Ethnography of Eastern Europe Without Slavs [Alternate History]

Dominant ethno-linguistic group of Eastern Europe in this scenario?:

  • Norse/Scandinavian

    Votes: 0 0.0%
  • Eastern Celtic

    Votes: 0 0.0%
  • Albanian

    Votes: 0 0.0%
  • Hellenic

    Votes: 0 0.0%
  • Eastern Romance

    Votes: 0 0.0%
  • Turkic

    Votes: 0 0.0%
  • Caucasic

    Votes: 0 0.0%
  • Venetic

    Votes: 0 0.0%
  • Irminonic

    Votes: 0 0.0%
  • some (which?) combination of the above

    Votes: 0 0.0%
  • other

    Votes: 0 0.0%

  • Total voters
    7
#1
Until about the year 500 Proto-Slavic population was squeezed within the Pripyat River Valley until BOOM!, they suddenly and rapidly expanded all over Europe by ca. 600 AD:


One of the most impressive expansions in the history of humanity. It is still a mystery how they managed to accomplish that, becoming the dominant ethnicity of East Europe.

But what if in the 300s or 400s a devastating plague wiped out most of the Proto-Slavs and they could never recover from it. In this scenario the Proto-Slavs are gone before they can expand and capitalize on the power vacuum left by the invasions of the Huns, and migrate across much of Central Europe and Eastern Europe. But the Huns are still there.

In this scenario who would have most likely taken their place over the long-term as the dominant ethno-linguistic group in Eastern, East-Central and South-Eastern Europe?
 
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#2
By the way - a similar discussion can also be created about Western Europe, but with a "no Rome" scenario, instead of "no Slavs".

For example, without Rome it is doubtful whether Germanic tribes would have ever managed to conquer so much of Celtic territories.

Celts were so weak mainly because they had been devastated by Rome (and those conquered by Rome, e.g. Britons, forgot how to fight).

Check this ethnographic map of Western Europe before the Roman expansion as a basis for possible alternate history discussion:

https://i.redd.it/y3akpsjso6gz.jpg

 
#5
Somewhere on that vid is mentioned the marshy region were from (supposedly) the Slavs came? Where is that Region?
It is on the border between Eastern Poland / Northern Ukraine / Southern Belarus / Western Russia:

Polesia - Wikipedia

It stretches roughly from Biała Podlaska in Eastern Poland all the way to Bryansk in Western Russia:

https://upload.wikimedia.org/wikipedia/commons/e/e5/Polesia_map_-_topography.jpg



https://wczasypolskie.pl/zdjecia/mapa-polesia.jpg





^^^ How the region looks like:

 
Likes: Futurist

Theodoric

Ad Honorem
Mar 2012
2,690
#8
I voted Baltic, since it makes the most sense due to the location of the people.

I strongly disagree with "East Germanic" - which is winning - because the East Germanic Kingdoms were generally the most westerly of the Germanic Kingdoms after the invasion of the Huns; around 2-300 years BEFORE the Slavic expansion. Had the East Germanic people survived the Byzantines and Franks, they would generally be focused in Italy, France, and Iberia.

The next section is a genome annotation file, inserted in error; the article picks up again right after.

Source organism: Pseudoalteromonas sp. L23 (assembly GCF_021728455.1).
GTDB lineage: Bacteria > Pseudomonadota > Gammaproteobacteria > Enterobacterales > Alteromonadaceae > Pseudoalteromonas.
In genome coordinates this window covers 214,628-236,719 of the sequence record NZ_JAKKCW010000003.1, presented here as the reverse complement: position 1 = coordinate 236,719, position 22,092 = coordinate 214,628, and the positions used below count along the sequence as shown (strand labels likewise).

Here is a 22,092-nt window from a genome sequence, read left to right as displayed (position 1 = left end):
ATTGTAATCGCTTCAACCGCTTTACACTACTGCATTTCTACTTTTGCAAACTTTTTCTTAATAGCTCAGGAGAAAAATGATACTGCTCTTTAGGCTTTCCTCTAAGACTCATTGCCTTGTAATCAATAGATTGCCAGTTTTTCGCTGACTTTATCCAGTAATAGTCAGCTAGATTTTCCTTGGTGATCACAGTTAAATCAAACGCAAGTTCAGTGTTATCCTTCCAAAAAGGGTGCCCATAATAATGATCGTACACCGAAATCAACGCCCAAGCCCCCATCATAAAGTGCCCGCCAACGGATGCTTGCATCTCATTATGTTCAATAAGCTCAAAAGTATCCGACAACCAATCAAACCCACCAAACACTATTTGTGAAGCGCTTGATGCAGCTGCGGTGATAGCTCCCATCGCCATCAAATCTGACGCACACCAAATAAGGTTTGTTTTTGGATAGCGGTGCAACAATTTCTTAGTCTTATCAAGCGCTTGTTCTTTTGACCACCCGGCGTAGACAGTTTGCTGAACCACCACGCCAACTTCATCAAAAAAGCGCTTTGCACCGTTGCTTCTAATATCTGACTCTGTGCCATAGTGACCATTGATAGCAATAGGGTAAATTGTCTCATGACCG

Likes: Futurist

Futurist

Ad Honoris
May 2014
18,039
SoCal
#9
I voted Baltic, since it makes the most sense due to the location of the people.

I strongly disagree with "East Germanic" - which is winning - because the East Germanic Kingdoms were generally the most westerly of the Germanic Kingdoms after the invasion of the Huns; around 2-300 years BEFORE the Slavic expansion. Had the East Germanic people survived the Byzantines and Franks, they would generally be focused in Italy, France, and Iberia.
Are there going to become much more Balts in this scenario due to much higher reproduction on their part in comparison to real life?
 
Likes: Theodoric

Theodoric

Ad Honorem
Mar 2012
2,690
#10
Possibly not; educated conjecture on my end. It's actually very difficult to say what culture would have emerged due to the lack of written records. The rise of the Slavic language group is also still largely hypothetical; that they simply decided on using the language as that of trade. Two hypotheses lend themselves to the possible rise of Baltic: I summarize them in the first sentence of each point, and then describe how Baltic might emerge dominant.

1. Indo-European > Proto-Balto-Slavic > Balto-Slavic > Baltic and Slavic. This is the simpler of the two theories, and it leaves the opportunity for the other half of Balto-Slavic to fill the void left by lack of the Slavic language. Simply put, people would speak Baltic instead of Slavic by convenience.

2. Baltic and Slavic are similar due to intense contact between the two. With the lack of Slavic, the intense contact with Baltic and other people has the potential to rise to the dominant position of dominance in the regions where Slavic had dominated.

So two kind of similar outcomes for the two different hypotheses. Again, this is purely conjecture, there's no guarantee history would follow the same direction. It might be that some completely unexpected language becomes the language of trade in the region during the expansion. It's also possible that NO single language group ever comes to dominate the region the way Slavic did.
 

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